Monographic Course - The Songlines - Page five

In this section, I'm going to try to write an essay on "The Songlines" by Bruce Chatwin, 1988 Penguin Books.

"Music", said Arkady,"is a memory bank for finding one's way about the world".

  • Initiation and Transformation
    Chatwin transformation occurred when he quit the auction world. From "smootherboy" or "art smuggler" he transformed into the writer. He didn't like to be considered a travel writer. Therefore he managed to find himself in the abyss of his wanderings, writing along the way fantastic books like In Patagonia, Utz, The Viceroy of Ouidah, finally accomplishing the creation of "the wretched book" about nomads, The Songlines. Just before writing it though, he gave the impression to be succumbing to the challenge of restlessness, when he wrote On the Black Hill, a book about two twin brothers who never made it past they're shire borders.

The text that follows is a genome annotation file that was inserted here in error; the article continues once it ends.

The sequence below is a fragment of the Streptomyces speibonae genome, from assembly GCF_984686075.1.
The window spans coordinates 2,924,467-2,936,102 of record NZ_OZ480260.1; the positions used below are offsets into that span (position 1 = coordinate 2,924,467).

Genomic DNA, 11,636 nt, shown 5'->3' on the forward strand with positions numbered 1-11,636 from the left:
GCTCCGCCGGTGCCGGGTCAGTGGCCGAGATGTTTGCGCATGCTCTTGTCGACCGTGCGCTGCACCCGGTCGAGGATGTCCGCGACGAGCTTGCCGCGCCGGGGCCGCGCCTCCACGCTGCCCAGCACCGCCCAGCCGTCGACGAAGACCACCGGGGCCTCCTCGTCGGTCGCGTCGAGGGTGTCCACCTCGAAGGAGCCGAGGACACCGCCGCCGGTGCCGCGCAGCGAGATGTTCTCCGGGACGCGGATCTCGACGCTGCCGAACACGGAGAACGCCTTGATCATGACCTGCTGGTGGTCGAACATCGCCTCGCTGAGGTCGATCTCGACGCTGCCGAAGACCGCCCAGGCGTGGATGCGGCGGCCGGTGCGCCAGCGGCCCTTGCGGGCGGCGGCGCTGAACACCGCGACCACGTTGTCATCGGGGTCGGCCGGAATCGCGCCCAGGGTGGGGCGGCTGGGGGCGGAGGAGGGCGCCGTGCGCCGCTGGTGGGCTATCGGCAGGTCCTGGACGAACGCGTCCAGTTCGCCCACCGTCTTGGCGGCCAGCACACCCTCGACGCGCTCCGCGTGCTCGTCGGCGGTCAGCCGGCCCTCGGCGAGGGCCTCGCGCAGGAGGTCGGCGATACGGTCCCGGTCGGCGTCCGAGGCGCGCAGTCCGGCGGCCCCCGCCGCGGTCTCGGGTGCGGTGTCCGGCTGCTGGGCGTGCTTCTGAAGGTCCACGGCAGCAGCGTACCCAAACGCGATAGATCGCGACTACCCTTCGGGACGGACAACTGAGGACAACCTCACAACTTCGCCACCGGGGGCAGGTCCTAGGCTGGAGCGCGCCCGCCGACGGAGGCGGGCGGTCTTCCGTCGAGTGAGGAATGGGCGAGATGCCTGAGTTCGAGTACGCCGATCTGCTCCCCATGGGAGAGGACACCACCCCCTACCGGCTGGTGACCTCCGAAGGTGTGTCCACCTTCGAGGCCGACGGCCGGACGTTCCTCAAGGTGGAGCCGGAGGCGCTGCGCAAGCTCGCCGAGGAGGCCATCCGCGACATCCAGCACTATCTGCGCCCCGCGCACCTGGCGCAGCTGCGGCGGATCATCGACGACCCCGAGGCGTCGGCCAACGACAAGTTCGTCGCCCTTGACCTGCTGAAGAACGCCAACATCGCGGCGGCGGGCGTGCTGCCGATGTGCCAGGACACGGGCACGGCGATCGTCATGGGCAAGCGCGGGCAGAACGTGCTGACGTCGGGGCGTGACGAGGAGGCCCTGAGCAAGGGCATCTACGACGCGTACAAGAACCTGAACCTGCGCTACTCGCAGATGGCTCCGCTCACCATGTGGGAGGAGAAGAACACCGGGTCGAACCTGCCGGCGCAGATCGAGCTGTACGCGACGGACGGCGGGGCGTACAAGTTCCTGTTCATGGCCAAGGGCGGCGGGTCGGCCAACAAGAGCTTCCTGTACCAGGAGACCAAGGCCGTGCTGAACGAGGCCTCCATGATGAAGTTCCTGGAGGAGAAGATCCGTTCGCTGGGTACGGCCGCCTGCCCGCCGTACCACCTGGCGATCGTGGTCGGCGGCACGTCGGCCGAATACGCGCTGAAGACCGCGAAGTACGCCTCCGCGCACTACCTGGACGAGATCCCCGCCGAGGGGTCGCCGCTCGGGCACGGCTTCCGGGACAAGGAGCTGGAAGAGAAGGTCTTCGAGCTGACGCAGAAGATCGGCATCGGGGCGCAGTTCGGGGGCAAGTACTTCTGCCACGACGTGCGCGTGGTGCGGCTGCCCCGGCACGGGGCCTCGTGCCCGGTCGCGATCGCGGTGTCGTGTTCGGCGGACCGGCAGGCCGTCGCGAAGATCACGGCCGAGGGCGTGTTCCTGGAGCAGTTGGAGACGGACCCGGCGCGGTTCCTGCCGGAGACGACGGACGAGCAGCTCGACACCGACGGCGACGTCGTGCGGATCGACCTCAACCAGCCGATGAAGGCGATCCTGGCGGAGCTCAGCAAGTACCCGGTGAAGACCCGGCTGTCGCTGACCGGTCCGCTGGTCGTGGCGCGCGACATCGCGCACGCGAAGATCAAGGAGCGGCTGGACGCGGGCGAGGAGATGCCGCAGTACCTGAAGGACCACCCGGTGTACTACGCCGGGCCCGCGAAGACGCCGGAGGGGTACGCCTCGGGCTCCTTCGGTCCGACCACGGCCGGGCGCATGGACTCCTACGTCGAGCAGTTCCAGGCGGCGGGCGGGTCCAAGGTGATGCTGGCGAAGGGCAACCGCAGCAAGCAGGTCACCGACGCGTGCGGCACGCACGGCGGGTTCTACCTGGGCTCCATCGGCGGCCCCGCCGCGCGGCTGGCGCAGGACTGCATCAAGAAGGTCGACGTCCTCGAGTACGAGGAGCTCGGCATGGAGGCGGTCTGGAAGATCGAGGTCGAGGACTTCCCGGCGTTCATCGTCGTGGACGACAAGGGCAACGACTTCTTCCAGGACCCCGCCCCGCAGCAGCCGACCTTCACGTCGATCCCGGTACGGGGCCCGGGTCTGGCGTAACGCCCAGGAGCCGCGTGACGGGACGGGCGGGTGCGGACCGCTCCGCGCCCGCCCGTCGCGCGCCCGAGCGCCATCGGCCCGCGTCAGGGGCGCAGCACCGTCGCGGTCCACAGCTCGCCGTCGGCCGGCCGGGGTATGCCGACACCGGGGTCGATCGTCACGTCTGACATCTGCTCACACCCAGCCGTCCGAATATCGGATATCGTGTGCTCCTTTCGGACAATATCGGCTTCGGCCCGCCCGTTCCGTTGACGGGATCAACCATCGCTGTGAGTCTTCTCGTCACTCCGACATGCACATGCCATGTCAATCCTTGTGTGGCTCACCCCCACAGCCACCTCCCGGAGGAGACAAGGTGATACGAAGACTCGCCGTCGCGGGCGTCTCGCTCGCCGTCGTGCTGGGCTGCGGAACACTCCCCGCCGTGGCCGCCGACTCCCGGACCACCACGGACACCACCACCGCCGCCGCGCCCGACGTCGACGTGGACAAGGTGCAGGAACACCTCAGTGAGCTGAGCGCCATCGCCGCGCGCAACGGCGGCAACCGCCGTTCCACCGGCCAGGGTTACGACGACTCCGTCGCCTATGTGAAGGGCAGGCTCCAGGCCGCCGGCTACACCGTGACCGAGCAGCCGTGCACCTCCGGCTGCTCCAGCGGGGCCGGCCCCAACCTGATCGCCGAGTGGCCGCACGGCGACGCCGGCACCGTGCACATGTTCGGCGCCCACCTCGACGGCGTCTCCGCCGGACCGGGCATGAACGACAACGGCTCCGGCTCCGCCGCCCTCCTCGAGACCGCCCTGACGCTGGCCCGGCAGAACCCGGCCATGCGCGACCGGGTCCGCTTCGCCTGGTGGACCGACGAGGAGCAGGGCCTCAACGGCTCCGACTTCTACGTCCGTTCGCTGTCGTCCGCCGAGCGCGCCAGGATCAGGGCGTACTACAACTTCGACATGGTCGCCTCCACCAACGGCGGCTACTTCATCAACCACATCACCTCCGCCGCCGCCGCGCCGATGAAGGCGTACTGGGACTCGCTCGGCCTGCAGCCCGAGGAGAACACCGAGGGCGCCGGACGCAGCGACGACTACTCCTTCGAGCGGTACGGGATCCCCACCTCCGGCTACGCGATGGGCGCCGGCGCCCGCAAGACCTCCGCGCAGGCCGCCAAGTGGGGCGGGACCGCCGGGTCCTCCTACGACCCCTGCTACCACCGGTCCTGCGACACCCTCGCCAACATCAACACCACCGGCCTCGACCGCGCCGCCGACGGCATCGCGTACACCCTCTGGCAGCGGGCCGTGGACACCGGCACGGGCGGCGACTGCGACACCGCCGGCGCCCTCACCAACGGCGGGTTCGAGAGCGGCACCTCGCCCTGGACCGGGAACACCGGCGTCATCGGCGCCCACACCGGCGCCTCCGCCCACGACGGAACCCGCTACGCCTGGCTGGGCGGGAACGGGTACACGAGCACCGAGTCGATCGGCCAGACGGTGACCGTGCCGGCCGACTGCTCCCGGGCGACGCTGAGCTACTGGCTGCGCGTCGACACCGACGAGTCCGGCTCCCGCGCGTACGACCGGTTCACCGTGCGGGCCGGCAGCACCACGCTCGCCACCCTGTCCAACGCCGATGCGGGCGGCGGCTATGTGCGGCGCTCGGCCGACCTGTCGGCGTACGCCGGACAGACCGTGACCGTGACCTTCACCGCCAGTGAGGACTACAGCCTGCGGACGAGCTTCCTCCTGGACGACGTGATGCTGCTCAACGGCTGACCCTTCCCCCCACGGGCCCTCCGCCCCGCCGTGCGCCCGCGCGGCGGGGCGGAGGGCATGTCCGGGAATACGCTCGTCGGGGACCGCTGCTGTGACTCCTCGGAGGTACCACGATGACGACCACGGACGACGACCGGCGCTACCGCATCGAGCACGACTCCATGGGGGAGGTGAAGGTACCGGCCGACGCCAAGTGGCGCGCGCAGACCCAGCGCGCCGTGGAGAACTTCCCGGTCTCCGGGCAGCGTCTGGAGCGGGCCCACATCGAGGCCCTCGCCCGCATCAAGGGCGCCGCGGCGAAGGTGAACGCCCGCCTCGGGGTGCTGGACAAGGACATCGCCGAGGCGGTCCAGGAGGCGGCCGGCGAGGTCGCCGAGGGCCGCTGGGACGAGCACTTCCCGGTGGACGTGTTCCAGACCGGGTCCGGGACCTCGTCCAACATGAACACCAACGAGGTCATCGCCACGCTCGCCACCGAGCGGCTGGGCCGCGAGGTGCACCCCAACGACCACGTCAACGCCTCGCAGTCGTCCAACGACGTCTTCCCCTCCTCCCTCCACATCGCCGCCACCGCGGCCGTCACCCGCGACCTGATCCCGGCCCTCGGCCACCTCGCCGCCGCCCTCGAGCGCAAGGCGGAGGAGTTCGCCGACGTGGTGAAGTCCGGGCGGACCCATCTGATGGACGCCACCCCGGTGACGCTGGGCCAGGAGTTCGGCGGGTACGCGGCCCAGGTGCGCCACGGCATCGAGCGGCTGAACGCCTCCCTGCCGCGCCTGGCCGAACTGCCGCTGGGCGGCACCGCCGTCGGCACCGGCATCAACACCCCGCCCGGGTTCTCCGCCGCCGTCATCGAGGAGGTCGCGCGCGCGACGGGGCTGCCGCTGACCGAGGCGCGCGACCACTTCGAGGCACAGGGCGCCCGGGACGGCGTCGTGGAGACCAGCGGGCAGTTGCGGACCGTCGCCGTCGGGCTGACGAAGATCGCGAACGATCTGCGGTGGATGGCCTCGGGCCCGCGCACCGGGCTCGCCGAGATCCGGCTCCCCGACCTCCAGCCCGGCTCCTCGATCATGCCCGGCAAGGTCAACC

Aboriginals transform when they go walkabout. They gather momentum and keep singing their songs, perfectly managing the outback abyss. Or when they succumb to the modern world. The latter is a rather sad outcome, as it transforms them into aimless and lost human beings. I would occasionally cross some in the outskirts of Darwin or Alice Springs. They inspired pity in me, they looked so clumsy and unfitting. They would sit in the middle of the road, and act strangely. Some australian friends told me that when doing so they might be mourning the slain of a songline, asking for forgiveness to the Sky-Dwellers.

Go back to > Page 4 or on to Page 6